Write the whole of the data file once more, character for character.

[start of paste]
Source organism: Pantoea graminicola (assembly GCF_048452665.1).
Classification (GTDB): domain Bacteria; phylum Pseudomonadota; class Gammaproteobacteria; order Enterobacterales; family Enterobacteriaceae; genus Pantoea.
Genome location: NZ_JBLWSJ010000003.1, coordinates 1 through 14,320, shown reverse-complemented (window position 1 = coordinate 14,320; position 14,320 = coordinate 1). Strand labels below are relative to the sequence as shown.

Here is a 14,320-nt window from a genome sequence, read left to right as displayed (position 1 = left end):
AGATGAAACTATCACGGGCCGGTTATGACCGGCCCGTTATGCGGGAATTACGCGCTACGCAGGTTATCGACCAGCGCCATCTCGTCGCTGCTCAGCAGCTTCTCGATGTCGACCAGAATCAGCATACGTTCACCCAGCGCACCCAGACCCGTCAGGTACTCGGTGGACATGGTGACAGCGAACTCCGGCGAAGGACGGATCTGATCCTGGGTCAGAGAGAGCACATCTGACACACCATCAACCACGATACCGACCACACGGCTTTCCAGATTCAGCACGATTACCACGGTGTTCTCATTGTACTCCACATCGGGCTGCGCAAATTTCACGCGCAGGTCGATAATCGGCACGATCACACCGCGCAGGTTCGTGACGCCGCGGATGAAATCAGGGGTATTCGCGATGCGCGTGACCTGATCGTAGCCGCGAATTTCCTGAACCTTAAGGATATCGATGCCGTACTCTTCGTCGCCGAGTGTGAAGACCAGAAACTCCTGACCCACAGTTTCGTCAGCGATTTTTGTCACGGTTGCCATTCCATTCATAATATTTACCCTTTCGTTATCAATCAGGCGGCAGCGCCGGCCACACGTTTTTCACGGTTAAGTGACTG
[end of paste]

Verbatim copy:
Source organism: Pantoea graminicola (assembly GCF_048452665.1).
Classification (GTDB): domain Bacteria; phylum Pseudomonadota; class Gammaproteobacteria; order Enterobacterales; family Enterobacteriaceae; genus Pantoea.
Genome location: NZ_JBLWSJ010000003.1, coordinates 1 through 14,320, shown reverse-complemented (window position 1 = coordinate 14,320; position 14,320 = coordinate 1). Strand labels below are relative to the sequence as shown.

Here is a 14,320-nt window from a genome sequence, read left to right as displayed (position 1 = left end):
AGATGAAACTATCACGGGCCGGTTATGACCGGCCCGTTATGCGGGAATTACGCGCTACGCAGGTTATCGACCAGCGCCATCTCGTCGCTGCTCAGCAGCTTCTCGATGTCGACCAGAATCAGCATACGTTCACCCAGCGCACCCAGACCCGTCAGGTACTCGGTGGACATGGTGACAGCGAACTCCGGCGAAGGACGGATCTGATCCTGGGTCAGAGAGAGCACATCTGACACACCATCAACCACGATACCGACCACACGGCTTTCCAGATTCAGCACGATTACCACGGTGTTCTCATTGTACTCCACATCGGGCTGCGCAAATTTCACGCGCAGGTCGATAATCGGCACGATCACACCGCGCAGGTTCGTGACGCCGCGGATGAAATCAGGGGTATTCGCGATGCGCGTGACCTGATCGTAGCCGCGAATTTCCTGAACCTTAAGGATATCGATGCCGTACTCTTCGTCGCCGAGTGTGAAGACCAGAAACTCCTGACCCACAGTTTCGTCAGCGATTTTTGTCACGGTTGCCATTCCATTCATAATATTTACCCTTTCGTTATCAATCAGGCGGCAGCGCCGGCCACACGTTTTTCACGGTTAAGTGACTG